Surveillance Cameras in Your Neighborhood?

I have been following the recent debate among my neighbors the past several weeks regarding a proposal to install surveillance cameras at strategic intersections throughout the neighborhood.

 

Given the recent uptick in the increased, individual awareness of exactly how much privacy we (at least we here in the good ol’ US of A) do not have, any movement to further encroach on an individual citizen’s privacy is bound to polarize a populous be it a neighborhood, city, State or nation.

 

It has been interesting to sit somewhat on the sidelines reading the email exchange between my pro- and anti-camera neighbors.  Those opposing the installation of cameras speak to the extended invasion of personal privacy and “government” (read authority) intervention.  On the opposite side of the street (sometimes literally) there are voices touting safer streets, less pass-through traffic, a positive discouragement to unwanted or illegal behavior and an added sense of security.  The debate continues with no formal decision being reach yet, a decision once made I am confident, will be acceptable to only half the community residents.

 

As I thought further about the claim of a greater sense of security against the backdrop of further relinquishing one’s personal privacy, I began to wonder, exactly how comfortable, secure and confident are we regarding the level of privacy we have within our own homes.

 

I decided to take a stroll around my neighborhood as I pondered this question.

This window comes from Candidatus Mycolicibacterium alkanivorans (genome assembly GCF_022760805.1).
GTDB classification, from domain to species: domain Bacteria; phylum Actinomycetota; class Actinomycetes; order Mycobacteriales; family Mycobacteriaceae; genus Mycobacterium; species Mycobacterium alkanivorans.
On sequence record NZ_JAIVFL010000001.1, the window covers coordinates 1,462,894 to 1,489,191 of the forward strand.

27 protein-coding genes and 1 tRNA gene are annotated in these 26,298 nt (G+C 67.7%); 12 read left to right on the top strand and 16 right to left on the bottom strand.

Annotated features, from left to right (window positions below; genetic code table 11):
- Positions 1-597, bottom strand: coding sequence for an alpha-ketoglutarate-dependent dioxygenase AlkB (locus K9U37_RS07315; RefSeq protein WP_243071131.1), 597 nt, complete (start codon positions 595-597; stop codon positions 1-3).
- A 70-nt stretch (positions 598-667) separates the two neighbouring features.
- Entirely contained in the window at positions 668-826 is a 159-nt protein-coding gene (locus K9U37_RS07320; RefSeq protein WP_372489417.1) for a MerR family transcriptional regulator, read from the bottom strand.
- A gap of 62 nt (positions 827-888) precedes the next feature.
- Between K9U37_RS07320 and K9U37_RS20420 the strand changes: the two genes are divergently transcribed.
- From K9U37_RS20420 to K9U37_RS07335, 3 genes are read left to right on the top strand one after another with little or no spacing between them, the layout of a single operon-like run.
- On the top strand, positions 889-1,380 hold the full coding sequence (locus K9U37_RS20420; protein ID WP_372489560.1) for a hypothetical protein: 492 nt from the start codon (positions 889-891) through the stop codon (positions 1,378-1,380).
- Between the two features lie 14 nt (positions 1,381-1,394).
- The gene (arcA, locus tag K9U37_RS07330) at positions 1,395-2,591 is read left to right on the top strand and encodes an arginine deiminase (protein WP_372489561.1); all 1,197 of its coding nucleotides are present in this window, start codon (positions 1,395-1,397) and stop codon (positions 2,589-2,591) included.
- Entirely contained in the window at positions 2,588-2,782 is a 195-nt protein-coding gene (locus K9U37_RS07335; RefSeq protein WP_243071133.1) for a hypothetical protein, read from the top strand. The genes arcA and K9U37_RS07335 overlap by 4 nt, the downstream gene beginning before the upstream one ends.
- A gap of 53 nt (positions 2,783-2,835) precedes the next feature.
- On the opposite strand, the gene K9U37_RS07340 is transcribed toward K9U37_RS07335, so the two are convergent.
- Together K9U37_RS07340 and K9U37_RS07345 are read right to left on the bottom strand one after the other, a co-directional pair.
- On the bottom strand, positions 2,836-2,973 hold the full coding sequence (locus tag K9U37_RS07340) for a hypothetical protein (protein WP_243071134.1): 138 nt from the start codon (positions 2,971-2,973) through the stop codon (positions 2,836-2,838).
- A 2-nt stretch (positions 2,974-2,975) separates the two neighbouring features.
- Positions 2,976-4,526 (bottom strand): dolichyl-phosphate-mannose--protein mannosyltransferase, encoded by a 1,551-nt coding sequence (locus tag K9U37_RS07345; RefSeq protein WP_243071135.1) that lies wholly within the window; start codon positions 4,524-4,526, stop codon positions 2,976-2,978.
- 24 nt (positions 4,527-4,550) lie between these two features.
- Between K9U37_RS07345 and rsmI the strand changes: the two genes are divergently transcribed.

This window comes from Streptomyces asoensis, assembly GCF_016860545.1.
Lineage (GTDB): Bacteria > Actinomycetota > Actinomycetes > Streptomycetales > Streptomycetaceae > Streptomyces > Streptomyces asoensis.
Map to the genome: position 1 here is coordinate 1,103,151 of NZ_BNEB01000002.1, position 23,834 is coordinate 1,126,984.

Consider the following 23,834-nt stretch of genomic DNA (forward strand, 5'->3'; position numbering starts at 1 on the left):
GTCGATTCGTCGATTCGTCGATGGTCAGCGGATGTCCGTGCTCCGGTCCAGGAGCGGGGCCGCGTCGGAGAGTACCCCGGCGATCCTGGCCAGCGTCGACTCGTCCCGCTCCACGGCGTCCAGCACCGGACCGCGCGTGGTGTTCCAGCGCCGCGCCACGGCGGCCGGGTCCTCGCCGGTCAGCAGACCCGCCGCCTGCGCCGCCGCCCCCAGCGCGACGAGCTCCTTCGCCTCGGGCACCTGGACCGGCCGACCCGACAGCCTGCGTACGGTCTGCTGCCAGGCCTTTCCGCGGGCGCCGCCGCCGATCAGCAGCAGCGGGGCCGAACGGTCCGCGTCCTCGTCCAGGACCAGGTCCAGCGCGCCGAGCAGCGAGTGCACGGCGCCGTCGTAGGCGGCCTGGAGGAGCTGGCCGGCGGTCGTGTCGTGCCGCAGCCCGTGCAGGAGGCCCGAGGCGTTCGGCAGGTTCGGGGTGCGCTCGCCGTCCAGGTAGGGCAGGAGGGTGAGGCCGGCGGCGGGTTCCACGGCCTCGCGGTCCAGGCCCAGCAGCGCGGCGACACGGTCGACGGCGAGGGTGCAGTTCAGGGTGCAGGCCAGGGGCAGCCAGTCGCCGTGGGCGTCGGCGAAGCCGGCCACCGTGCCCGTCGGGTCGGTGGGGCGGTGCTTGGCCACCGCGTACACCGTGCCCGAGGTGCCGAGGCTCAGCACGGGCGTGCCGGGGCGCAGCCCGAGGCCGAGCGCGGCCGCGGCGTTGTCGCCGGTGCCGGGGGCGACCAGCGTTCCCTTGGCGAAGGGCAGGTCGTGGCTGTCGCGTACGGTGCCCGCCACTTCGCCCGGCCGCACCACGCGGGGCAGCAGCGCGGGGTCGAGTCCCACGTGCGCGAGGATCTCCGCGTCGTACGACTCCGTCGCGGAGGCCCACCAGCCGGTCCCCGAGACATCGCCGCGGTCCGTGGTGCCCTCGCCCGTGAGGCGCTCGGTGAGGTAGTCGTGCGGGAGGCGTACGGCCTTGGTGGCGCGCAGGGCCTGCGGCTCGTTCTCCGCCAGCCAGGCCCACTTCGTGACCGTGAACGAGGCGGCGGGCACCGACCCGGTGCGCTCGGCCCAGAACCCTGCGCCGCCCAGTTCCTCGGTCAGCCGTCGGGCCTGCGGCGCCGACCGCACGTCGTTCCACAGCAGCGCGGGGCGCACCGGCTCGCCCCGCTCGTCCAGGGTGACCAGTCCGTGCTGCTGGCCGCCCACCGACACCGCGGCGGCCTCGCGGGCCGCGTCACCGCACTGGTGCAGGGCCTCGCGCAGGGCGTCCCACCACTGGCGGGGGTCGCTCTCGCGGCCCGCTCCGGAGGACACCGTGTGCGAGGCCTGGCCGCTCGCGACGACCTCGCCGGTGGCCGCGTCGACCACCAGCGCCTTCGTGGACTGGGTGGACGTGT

As a professional working in the IT audit and security field, I am acutely aware of the conflict which arises when attempting to find the proper balance between security, control and privacy.

 

While no security device or system will deliver 100 percent security or control (at least not one with a human interface component) and similarly, no privacy policy is 100 percent private, the potential, however, is to create the hesitation or raise the question in the mind of a potential criminal, as to the vulnerability of a neighborhood.  Security cameras are one element in a larger pro-active strategy that provides a potential deterrent and contributes to improving, increasing and sustaining community-wide security programs.

 

Those who may question your community’s commitment to security versus privacy, just take a stroll around your neighborhood and tally the number of homes that have security system “lawn signs” and window stickers, prominently displayed. 

 

What are these lawn signs and stickers communicating to the potential criminal, even if subliminally…”Is the home protected or not, am I willing to take the chance, the risk, or just move on to another home, another neighborhood?”  “Do I want to take the risk that the sign may be just a ruse and the home is not protected, or just go find an easier target?”  We value our security and publicly admit to this via the signage we display on our properties.

 

I was surprised to see the number of “security signs” that have popped up around my neighborhood, there has certainly been an increase over the years.

 

This got me to thinking, just how much privacy are we willing to give up for the sake of acquiring that peace of mind, sense of security?  Are my neighbors really aware of just how much privacy they are giving up in their quest for personal security?  Ever ask yourself what privacy am I giving up by installing that in-home security surveillance system?

 

Privacy advocates may try to point out that there is a difference between a private home security system and public security cameras.  There is, in their objectives, placement and usage, however, the same individuals may be very surprised to learn of the “personal” information available, tracked and eventually retained by those in-home security surveillance systems and their security providers.

 

A quick analysis of the type of information which may be gleaned from inside your secure, private residence via your home security system, brings to mind such information as: